Watch and listen to the news and read news articles from reputable sources. Stay informed about current events.

Thank you for spending some time reading my blog.

Janet

#OnThisDay: Explosion Aboard Steamship, 1844

Sometimes it angers me that the history classes I sat through as a child and teen didn’t include little bits of information like I’m sharing with you today. Instead of memorizing names of general and battles and dates, how much more interesting class would have been if we’d been told stories like this one.

Knowing this story could have served as an example to students of how history can turn on a dime. I’d like to think students learned that last week when Russia invaded Ukraine without provocation.

The incident I write about today brings to mind the following for each of us to think about: If not for ___(you fill in the blank)____, then ___(you fill in the blank)____ wouldn’t have happened OR would have happened.

The 1840s USS Princeton

I don’t recall ever hearing about the USS Princeton until recently, and I wouldn’t have heard of it then if I hadn’t been looking for a topic for #OnThisDay for my blog.

There have been a series of US Naval vessels christened with the name USS Princeton. The one I write about today, as you can see from my blog post title, was the one built in the early 1840s. It was a state-of-the-art warship powered by coal-produced steam. It was built in Philadelphia and was best-known for its two 12-inch cannons/carronades, called “The Oregon” and “The Peacemaker.”

“The Oregon” was of revolutionary design, made of wrought iron, and manufactured in England. It was designed by John Ericsson, a Swede who later designed the Monitor of American Civil War fame.

“The Peacemaker” was manufactured in New York under the partial supervision of Captain Robert Stockton, a political supporter of US President John Tyler. It’s thought that it was believed and claimed to be comparable to “The Oregon,” but there were design differences and short cuts were taken in The Peacemaker’s testing. This was a recipe for disaster, and that’s what happened on the Potomac River on February 28, 1844.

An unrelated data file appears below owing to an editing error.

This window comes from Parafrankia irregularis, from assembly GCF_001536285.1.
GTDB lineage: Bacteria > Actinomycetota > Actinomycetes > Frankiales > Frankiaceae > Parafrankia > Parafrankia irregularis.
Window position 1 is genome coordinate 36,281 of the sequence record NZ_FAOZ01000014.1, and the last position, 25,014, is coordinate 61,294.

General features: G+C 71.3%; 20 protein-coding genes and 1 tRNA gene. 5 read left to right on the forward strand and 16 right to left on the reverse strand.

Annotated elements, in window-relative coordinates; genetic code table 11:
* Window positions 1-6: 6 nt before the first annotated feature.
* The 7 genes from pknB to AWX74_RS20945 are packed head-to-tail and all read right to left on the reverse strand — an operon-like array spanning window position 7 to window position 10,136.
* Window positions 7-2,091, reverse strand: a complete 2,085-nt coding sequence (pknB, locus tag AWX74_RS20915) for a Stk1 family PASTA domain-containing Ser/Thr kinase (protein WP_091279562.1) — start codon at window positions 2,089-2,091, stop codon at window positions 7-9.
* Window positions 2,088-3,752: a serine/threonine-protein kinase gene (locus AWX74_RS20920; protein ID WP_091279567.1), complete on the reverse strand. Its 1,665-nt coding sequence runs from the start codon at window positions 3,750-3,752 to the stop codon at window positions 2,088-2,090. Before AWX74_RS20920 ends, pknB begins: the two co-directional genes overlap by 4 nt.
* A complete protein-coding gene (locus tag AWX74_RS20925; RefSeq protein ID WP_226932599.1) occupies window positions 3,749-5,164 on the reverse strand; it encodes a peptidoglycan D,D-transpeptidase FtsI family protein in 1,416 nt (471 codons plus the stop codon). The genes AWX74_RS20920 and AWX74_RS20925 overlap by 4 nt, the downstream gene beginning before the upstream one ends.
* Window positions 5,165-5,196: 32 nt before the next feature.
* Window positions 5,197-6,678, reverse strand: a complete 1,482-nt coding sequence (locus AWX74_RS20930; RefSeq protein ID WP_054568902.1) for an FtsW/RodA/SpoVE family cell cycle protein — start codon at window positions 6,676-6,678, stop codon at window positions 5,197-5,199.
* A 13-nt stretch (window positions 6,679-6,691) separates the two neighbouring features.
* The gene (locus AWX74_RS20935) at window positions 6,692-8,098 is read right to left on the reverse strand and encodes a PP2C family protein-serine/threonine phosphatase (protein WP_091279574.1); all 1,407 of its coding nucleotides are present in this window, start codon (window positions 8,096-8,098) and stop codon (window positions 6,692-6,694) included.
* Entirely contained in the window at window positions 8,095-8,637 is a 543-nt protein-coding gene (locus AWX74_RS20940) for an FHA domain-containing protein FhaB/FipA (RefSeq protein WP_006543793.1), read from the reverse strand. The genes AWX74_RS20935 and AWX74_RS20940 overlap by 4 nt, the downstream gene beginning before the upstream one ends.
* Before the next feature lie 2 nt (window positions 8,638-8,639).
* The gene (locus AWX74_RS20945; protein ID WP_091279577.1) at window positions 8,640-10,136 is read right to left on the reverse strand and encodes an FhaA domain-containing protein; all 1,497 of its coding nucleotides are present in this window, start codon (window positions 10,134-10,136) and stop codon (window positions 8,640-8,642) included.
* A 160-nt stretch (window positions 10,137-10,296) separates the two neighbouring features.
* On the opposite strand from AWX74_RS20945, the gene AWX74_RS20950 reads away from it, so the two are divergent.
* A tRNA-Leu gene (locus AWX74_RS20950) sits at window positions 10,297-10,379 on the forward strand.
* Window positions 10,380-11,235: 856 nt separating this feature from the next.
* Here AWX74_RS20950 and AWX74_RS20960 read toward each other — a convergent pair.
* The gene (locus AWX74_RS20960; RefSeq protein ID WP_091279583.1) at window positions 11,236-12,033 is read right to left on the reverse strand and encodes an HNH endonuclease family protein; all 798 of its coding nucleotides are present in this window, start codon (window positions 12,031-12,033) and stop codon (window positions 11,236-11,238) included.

Let’s set the stage

The state of politics in the United States in 1844 contributed to the inevitable disaster. William Henry Harrison was elected US President in 1840, but he died in 1841 only a month after his inauguration. John Tyler being the US Vice President, assumed the office of President. It was the first time in American history that a president died in office and was replaced by the vice president. Tyler had been a Democrat, but he was elected as a Whig. Soon after he assumed office, he openly disagreed with the Whig Party over economic policy, and the Whigs kicked him out of the party. The Democrats didn’t want him back, so he became a US President without a political party.

Tyler wanted to be reelected President in the 1844 election. He thought by running on a promise to annex the Republic of Texas into the United States would win him the election. Mexico and Great Britain opposed the idea.

To ward off foreign opposition to that annexation, Tyler ordered the construction of the USS Princeton. Most warships in the world at that time were sailing ships or steamships with fuel limitations. The USS Princeton was designed with a collapsible smokestack, allowing it to also navigate as a sailing ship. A hybrid in the 1840s! It’s engine and propeller system were below the water line, making it less vulnerable to enemy attack than ships propelled by paddlewheel.

Back on the scene to partially supervised the construction of the warship, Captain Stockton bragged about the ship’s prowess, calling it “invincible.” He thought by bringing the ship to Washington, DC and entertaining politicians, he’d get the money to build more ships.

What happened on February 28, 1844

An afternoon excursion from Washington, DC on the Potomac River was planned for February 28, 1844. President Tyler (who had no Vice-President), members of Congress along with their wives, and some Cabinet members were wined and dined on the ship and were scheduled to witness the fire power of the ship during three demonstrations.

It was Stockton’s decision to fire “The Peacemaker” for all three demonstrations. After two successful firings, a third was launched in honor of George Washington. On that third firing, “The Peacemaker” exploded, sending its parts – some weighing in excess of a ton – flying across the deck. Eight people were killed and more than two dozen were injured.

Secretary of State Abel Upshur and Secretary of the Navy Thomas Gilmer were killed. If President Tyler had not been unexpectedly detained on the stairs below deck, he undoubtedly would have been standing with them.